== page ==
News and Events
Annual Mackenzie Lecture Series
The Annual Mackenzie Lecture Series commences in September 2019. Please register your interest at PGMed@uclan.ac.uk
The Society for Academic Primary Care’s Regional/North Conference
28 – 29 November 2019, UCLan Preston
The regional SAPC conference for the North will take place on UCLan’s main campus in Preston on 28th and 29th of November 2019. The SAPC conferences are the main venues for discussing improvements in Primary Care provision in the UK. The Society provides a clear voice for Academic Primary Care in the complex and ever-changing Primary Care environment and offers a point of reference and contact for those seeking academic solutions to the problems in Primary Care and working for the advancement of Academic Primary Care.
Dr James Mackenzie
Dr Mackenzie began working in Burnley as general practitioner in 1879, developing an international reputation for his work in clinical research. A significant part of his GP practice included domiciliary obstetrics (home births) and when an apparently well woman, under his care, died suddenly of heart failure in the first stage of labour he was both shocked and sought to understand why. As a result of this tragic situation, he asked himself: ‘Would this death have occurred if I had a better knowledge of heart afflictions?’. He made it his life’s work to study and research the function of the heart and treatment of heart problems.
Following his observations and investigations, he discovered that the most appropriate form of early diagnosis was provided by observation of the jugular venous pulse (JVP) and he created a machine known as ‘Dr Mackenzie’s Ink Polygraph’ to measure the pulse. This innovation was the precursor to cardiac monitoring, and ultimately the electrocardiogram (ECG).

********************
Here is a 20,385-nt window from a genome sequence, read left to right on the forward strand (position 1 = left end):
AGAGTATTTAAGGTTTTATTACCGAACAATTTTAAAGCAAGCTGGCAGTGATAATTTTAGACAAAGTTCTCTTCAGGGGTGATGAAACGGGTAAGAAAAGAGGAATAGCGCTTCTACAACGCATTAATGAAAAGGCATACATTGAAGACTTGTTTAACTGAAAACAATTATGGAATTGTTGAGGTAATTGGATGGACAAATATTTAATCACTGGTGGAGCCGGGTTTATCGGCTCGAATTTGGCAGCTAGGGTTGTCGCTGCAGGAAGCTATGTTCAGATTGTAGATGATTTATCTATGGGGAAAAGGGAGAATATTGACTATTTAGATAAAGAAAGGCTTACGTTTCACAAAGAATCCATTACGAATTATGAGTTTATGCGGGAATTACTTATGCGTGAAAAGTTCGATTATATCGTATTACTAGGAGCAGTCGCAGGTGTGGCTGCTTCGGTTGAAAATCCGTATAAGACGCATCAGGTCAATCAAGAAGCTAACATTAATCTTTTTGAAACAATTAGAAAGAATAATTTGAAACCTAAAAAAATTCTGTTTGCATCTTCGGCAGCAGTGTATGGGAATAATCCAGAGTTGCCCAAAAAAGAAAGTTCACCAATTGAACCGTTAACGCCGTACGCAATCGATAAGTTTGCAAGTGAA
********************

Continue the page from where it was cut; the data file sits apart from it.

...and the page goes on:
At the height of his fame, having become established as a cardiologist in London, he returned to his native Scotland and established an Institute of Clinical Research attached to St Andrews University which continued his work up until the 1940s.
Dr Mackenzie established the foundations of cardiology. Most importantly these stemmed from his observations in general practice, and in the community. Mackenzie’s believed that medicine should be studied in the communities that doctors work, as he felt that doctors were well equipped to provide the basis of medical research.
It is the vision of Sir James Mackenzie that General Practitioners are in the best position to carry out medical research in the community. So, we have encapsulated his ideas in our newly established Institute at the heart of the community in Burnley run by locally-based GPs and academics. The opportunities to address the everyday problems faced in modern general practice are enormous and we are excited and privileged to be able to do this.